The owner of a Menchie’s Frozen Yogurt shop in Kirkland, Washington is apologizing after calling police on an African-American man he wanted to leave his store.
In a statement, franchisee Ramon Cruz said he was “truly sorry” for what happened when Byron Ragland, a court-appointed special advocate, visited the yogurt shop to supervise a visit between a mother and her 12-year-old son.
Ragland, 31, sat at a separate table as the mother and child caught up. Two white women workers grew nervous when he didn’t purchase anything, however, prompting them to call Cruz, who then dialed 911. Minutes later, Kirkland officers arrived to remove the “unwanted subject.”
“I humbly apologize to Mr. Ragland for what he experienced during his visit,” Cruz said in a statement. “This does not reflect my values, and I’m genuinely sorry. We’re in the process of reaching out to Mr. Ragland with a formal apology.”
He added: “I would also like to humbly apologize to everyone, as events such as these affect us all. I am sorry, and I and my team will learn and grow from this. We will work hard together to make sure that this will not happen again.”
Ragland, who was left shaken and upset by the incident, called his experience a clear case of racial profiling. He said the Menchie’s employees never mentioned their concerns to him. Instead, his first sign of trouble was when a pair of officers approached his table and asked him to leave the store.
“Ragland had two associates (female adult and male juvenile) with him, who stated they were there with him for visitation,” according to the police report. “They were asked to leave anyway, and they did.”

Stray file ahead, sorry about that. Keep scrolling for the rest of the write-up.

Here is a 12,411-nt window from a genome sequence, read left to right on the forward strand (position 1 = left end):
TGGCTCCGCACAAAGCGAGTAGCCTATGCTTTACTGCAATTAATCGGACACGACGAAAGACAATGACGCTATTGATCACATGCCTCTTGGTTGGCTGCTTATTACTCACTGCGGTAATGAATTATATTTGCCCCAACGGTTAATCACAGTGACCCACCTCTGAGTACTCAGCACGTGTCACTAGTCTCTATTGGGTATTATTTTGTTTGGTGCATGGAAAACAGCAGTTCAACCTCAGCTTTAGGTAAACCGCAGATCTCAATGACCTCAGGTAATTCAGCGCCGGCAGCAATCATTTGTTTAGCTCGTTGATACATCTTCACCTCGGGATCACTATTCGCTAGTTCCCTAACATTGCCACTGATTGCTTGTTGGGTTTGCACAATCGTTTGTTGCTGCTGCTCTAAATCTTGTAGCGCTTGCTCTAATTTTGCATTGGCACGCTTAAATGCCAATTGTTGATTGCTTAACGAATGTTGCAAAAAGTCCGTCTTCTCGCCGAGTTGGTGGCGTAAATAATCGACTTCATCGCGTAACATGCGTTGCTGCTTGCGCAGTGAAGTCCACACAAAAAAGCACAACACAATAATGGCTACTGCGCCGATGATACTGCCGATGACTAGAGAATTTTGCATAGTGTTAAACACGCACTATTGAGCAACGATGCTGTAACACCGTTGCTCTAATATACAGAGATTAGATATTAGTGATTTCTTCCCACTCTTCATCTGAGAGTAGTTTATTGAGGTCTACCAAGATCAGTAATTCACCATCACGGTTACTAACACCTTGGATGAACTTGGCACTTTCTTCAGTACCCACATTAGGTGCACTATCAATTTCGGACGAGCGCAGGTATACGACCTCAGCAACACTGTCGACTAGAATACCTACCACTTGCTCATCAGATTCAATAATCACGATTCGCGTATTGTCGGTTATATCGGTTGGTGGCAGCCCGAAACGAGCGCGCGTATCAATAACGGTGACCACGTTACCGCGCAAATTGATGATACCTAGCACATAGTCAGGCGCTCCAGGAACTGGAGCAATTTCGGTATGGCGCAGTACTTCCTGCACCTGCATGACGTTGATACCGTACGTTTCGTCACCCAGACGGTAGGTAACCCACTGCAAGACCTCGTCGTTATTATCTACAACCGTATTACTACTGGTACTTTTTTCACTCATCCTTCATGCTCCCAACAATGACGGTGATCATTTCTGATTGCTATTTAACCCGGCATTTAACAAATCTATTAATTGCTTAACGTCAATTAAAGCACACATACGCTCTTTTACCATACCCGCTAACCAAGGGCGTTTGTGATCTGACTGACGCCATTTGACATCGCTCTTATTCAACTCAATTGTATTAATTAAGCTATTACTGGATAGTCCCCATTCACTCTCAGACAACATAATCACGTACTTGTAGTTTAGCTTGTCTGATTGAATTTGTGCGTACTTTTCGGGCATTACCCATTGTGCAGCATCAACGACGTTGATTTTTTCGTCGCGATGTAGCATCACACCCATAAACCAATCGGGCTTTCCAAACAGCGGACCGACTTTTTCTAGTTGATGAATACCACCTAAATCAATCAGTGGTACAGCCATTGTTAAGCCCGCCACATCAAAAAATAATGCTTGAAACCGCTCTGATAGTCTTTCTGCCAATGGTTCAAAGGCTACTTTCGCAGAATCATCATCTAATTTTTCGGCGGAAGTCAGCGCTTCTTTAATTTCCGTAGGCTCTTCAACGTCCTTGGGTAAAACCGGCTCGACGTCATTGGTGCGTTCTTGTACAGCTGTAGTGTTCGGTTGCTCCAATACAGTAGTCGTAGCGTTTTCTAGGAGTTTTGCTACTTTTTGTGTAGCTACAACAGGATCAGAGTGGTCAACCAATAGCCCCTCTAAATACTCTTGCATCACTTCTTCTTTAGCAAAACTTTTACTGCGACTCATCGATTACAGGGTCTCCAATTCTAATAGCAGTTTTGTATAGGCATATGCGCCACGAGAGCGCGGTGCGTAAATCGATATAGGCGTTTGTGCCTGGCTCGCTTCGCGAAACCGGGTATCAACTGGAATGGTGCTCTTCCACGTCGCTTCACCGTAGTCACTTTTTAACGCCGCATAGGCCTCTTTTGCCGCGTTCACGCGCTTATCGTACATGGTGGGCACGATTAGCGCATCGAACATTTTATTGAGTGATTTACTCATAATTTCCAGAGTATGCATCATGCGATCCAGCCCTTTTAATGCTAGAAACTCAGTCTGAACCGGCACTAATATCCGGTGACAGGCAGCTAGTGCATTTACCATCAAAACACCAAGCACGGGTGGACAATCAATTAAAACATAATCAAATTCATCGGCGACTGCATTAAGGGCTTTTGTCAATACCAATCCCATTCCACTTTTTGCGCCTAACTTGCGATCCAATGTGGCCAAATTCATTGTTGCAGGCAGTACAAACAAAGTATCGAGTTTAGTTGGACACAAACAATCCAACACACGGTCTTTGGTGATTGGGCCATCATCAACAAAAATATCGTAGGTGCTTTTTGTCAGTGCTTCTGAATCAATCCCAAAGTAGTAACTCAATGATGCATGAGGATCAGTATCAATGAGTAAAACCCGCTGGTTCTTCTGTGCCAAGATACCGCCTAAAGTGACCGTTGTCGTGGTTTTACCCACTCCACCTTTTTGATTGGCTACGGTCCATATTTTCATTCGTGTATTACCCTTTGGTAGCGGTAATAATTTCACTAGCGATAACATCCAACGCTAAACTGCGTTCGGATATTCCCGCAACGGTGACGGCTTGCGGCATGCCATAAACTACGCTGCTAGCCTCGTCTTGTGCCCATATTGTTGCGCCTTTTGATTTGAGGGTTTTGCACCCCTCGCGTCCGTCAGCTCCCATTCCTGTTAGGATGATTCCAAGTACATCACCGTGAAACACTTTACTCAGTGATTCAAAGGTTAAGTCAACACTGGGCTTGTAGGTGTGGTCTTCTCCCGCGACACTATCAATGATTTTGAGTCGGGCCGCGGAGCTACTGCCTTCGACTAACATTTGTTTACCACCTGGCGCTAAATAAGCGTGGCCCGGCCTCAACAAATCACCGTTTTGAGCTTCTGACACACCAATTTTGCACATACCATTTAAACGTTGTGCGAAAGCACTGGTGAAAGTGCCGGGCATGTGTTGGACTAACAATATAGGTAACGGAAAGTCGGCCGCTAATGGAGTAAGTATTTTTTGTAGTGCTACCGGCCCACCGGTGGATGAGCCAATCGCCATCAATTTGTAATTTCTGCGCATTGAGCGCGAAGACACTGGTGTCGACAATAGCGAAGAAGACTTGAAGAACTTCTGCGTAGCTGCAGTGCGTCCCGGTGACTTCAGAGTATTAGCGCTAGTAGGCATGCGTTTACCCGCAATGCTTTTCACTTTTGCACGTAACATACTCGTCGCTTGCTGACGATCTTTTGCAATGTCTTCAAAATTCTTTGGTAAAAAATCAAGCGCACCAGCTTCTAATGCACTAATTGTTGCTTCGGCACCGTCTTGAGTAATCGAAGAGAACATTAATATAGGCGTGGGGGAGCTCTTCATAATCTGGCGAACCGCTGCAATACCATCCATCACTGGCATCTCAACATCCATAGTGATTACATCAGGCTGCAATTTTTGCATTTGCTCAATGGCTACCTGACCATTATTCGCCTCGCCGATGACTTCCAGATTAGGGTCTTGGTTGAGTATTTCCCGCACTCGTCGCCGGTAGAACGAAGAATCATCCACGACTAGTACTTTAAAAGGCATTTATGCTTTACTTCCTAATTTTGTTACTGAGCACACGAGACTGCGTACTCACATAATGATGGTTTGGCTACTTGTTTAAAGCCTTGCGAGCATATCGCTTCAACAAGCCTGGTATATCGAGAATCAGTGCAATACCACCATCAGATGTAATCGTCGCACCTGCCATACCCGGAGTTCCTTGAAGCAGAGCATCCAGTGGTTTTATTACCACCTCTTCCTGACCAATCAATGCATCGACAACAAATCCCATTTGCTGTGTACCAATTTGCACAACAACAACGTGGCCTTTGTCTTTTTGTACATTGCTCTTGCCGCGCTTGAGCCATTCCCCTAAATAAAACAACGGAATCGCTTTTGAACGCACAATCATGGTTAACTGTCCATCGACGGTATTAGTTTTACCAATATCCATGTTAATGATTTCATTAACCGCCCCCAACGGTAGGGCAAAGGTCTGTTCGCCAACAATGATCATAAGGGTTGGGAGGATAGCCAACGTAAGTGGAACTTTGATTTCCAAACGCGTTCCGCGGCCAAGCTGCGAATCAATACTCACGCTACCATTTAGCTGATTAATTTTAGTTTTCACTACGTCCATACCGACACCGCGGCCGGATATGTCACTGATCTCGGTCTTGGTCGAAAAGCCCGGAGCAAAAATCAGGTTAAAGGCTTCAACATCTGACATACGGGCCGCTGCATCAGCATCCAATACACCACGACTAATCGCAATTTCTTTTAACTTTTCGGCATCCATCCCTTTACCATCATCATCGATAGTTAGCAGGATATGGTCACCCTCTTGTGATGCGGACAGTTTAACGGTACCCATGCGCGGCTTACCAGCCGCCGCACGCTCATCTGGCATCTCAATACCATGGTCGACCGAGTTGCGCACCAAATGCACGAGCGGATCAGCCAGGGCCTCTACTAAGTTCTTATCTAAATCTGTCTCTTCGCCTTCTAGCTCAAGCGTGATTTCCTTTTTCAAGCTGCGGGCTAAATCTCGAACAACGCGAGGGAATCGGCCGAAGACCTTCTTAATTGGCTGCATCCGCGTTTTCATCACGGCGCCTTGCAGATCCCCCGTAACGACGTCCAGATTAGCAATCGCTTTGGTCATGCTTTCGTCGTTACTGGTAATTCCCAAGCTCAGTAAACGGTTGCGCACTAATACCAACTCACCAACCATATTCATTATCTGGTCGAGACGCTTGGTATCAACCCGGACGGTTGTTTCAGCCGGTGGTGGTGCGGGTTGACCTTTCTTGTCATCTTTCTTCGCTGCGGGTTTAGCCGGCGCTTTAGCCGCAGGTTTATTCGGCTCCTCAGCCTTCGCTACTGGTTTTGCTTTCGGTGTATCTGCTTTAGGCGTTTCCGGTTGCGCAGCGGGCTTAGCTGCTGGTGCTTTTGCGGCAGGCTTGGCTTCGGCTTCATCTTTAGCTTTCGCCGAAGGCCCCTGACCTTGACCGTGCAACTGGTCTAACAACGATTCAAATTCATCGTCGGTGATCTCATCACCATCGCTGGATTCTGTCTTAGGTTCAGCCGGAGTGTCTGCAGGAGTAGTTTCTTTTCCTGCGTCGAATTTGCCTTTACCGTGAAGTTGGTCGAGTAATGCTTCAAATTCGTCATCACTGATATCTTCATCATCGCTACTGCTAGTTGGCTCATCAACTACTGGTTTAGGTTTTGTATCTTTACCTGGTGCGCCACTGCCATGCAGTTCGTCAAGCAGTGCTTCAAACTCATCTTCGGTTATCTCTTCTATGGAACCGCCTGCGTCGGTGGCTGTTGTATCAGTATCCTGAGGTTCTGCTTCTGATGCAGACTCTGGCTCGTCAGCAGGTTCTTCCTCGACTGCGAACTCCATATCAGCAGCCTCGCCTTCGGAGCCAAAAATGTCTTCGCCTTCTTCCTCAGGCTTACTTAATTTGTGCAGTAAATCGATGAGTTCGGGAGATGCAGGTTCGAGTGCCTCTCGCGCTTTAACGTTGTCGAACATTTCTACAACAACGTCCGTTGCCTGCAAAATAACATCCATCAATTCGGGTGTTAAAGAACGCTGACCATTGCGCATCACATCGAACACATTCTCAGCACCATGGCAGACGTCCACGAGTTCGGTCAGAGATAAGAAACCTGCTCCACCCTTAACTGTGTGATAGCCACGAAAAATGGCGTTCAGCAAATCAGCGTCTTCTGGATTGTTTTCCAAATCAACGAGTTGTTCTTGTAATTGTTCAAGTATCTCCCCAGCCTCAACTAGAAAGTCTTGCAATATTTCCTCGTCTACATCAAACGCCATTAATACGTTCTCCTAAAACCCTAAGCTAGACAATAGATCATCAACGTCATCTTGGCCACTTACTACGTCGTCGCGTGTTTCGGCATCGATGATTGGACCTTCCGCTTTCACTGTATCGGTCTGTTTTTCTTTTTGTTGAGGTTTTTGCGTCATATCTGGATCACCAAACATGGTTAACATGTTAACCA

In a 911 recording, Cruz is heard telling the dispatcher his employees are scared because Ragland “looks suspicious” and “just keeps looking at the phone and looking at them.”
Kirkland city officials were perturbed by the incident and said something like this should’ve never happened.
“We felt that we needed to issue an apology,” said Kellie Stickney, a spokeswoman for the city of Kirkland.
According to KOMO News, the city has since launched an investigation and plans to review its training protocols for its police officers. Still, some critics say that isn’t enough and blasted the city and Cruz for discriminating Ragland.
“Let’s call it what it is. It’s implicit bias,” said Mark Morgenstern, who picketed outside Menchie’s on Monday. “It’s feeding into this narrative of the scary Black man.”
“That’s all it takes in America — for you to be Black, and to be somewhere you’re not supposed to be,” the U.S. Air Force veteran told The Seattle Times. “And where you’re supposed to be is not up to you. It’s up to somebody else’s opinion.”
On Tuesday, Ragland was joined by members of the King County NAACP for a press conference and protest outside Menchie’s.
Watch more in the clip below.